THE ORIOLES MADE an impressive sales pitch to free-agent right-hander Carl Pavano during his two-day visit to Baltimore earlier this week, but it wasn't entirely about the traditional ambience of Camden Yards and the homey appeal of Charm City.
Native New Englanders Jim Beattie and Mike Flanagan have heard the same widespread speculation that you have - that the Connecticut-bred Pavano is leaning heavily toward the Boston Red Sox or the New York Yankees - so they also needed to sell him on the reasons he might not want to play closer to home.
Neither of the Orioles' top baseball operations executives were willing to reveal exactly how they went about doing that when they lunched with the local media yesterday, so we're just going to have to do a little speculating ourselves.
It isn't customary to "go negative" in baseball, but the Orioles are in desperate need of a marquee starting pitcher to fill out an otherwise promising rotation and, heck, what's a little more mudslinging in an election year.
Maybe they found some subtle way of reminding Pavano about the unforgiving nature of the sports environment in Boston and New York for a big-money pitcher who doesn't produce right away. If they didn't, they should have.
Pavano has a chance to be a big hero wherever he goes. He also has a chance to struggle while he's getting re-acclimated to the American League, and the fans of Baltimore will be a lot more patient than their demanding counterparts in the Northeast if it takes him a year to get up to speed.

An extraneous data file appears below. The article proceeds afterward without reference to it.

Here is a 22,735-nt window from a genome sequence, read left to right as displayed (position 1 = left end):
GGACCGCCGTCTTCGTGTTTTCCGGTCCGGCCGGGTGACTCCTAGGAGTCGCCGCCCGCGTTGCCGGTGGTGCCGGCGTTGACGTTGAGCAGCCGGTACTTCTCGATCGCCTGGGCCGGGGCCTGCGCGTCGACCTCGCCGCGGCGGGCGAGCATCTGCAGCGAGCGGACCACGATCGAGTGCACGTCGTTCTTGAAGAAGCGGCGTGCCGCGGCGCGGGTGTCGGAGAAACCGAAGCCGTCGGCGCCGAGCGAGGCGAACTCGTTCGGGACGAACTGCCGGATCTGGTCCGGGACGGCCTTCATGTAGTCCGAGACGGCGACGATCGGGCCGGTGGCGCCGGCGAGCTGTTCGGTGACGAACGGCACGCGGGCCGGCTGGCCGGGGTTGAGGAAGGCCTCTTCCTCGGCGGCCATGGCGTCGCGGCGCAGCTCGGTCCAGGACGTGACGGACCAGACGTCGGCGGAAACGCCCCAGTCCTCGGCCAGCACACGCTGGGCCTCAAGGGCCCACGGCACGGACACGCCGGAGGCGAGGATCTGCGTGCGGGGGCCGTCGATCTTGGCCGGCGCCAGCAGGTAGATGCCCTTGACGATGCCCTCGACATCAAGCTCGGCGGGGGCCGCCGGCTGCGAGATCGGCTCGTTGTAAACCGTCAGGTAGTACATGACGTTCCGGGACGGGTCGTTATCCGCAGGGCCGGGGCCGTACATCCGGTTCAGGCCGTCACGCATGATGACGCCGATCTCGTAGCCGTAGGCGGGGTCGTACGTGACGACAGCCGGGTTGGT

New York has been especially cruel to big-contract guys who don't pan out. Just ask Kenny Rogers, Hideki Irabu and Jose Contreras what a friendly place Yankee Stadium can be for a struggling pitcher.
The Orioles have two former major league pitchers in positions of operational authority and fatherly Ray Miller as their pitching coach, a support system that should appeal to a 28-year-old pitcher looking to build on last year's 18-8 performance.
Beattie and Flanagan also could have played the volatility card. The Red Sox may have won the World Series for the first time since 1918, but about half of the team has filed for free agency. There's a pretty good chance that Pedro Martinez will sign with the Yankees or Mets and Derek Lowe will end up in Baltimore.
If that isn't enough uncertainty, catcher Jason Varitek - considered by some to be the heart and soul of this year's team - may not be back.
The Yankees aren't exactly the picture of stability, either, with Jason Giambi and Gary Sheffield knee-deep in the steroid scandal and rumors flying of another major clubhouse shake-up. What a mess.
The Orioles, meanwhile, are a developing team with lots of organizational pitching depth and a chance to step into the wild-card race if the Red Sox or Yankees are unable to reconstitute this year's formula for success.
They just have to convince Pavano that playing near home is overrated. The everyday demands on a homegrown player can be overwhelming, especially in cities where the level of interest (or is that obsession?) is as high as it is in Boston or New York.
"Sometimes, you can be too close to home," one Orioles official said. "It's a little like college. You want to be far enough away, but not so far that you can't get home when you have to."
It was always going to be a tough sell. Pavano is one of the most popular pitchers in this year's crop of free agents and he's likely to be courted by several more teams before he makes a final decision.
The Orioles treated him right. They showed off their classy ballpark, toured him through the Babe Ruth Birthplace and Museum and did everything they could to make him feel at home during his visit.
Perhaps, as a last resort, they could try offering him the most money.
Contact Peter Schmuck at firstname.lastname@example.org.